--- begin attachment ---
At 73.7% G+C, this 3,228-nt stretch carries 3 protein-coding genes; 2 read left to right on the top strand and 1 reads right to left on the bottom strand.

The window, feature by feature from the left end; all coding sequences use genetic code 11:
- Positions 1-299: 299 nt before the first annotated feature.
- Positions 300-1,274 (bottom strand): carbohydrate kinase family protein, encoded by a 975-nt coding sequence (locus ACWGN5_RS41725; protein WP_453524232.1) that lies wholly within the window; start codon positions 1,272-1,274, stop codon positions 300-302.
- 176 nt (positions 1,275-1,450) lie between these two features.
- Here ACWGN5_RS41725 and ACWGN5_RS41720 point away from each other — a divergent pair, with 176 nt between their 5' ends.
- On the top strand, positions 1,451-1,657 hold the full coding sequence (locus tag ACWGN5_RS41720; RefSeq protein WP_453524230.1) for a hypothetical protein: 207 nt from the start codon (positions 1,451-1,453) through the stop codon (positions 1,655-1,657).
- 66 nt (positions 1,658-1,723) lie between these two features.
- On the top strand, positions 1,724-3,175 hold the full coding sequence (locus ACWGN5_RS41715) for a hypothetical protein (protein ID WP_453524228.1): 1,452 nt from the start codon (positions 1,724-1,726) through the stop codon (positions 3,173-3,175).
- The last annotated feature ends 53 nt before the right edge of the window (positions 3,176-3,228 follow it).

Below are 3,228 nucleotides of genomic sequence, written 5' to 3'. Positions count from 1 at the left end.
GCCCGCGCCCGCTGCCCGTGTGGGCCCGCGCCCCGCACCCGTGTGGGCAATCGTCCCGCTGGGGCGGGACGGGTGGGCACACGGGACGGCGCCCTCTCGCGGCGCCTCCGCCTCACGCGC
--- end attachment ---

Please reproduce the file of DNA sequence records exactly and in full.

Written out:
At 73.7% G+C, this 3,228-nt stretch carries 3 protein-coding genes; 2 read left to right on the top strand and 1 reads right to left on the bottom strand.

The window, feature by feature from the left end; all coding sequences use genetic code 11:
- Positions 1-299: 299 nt before the first annotated feature.
- Positions 300-1,274 (bottom strand): carbohydrate kinase family protein, encoded by a 975-nt coding sequence (locus ACWGN5_RS41725; protein WP_453524232.1) that lies wholly within the window; start codon positions 1,272-1,274, stop codon positions 300-302.
- 176 nt (positions 1,275-1,450) lie between these two features.
- Here ACWGN5_RS41725 and ACWGN5_RS41720 point away from each other — a divergent pair, with 176 nt between their 5' ends.
- On the top strand, positions 1,451-1,657 hold the full coding sequence (locus tag ACWGN5_RS41720; RefSeq protein WP_453524230.1) for a hypothetical protein: 207 nt from the start codon (positions 1,451-1,453) through the stop codon (positions 1,655-1,657).
- 66 nt (positions 1,658-1,723) lie between these two features.
- On the top strand, positions 1,724-3,175 hold the full coding sequence (locus ACWGN5_RS41715) for a hypothetical protein (protein ID WP_453524228.1): 1,452 nt from the start codon (positions 1,724-1,726) through the stop codon (positions 3,173-3,175).
- The last annotated feature ends 53 nt before the right edge of the window (positions 3,176-3,228 follow it).

Below are 3,228 nucleotides of genomic sequence, written 5' to 3'. Positions count from 1 at the left end.
GCCCGCGCCCGCTGCCCGTGTGGGCCCGCGCCCCGCACCCGTGTGGGCAATCGTCCCGCTGGGGCGGGACGGGTGGGCACACGGGACGGCGCCCTCTCGCGGCGCCTCCGCCTCACGCGC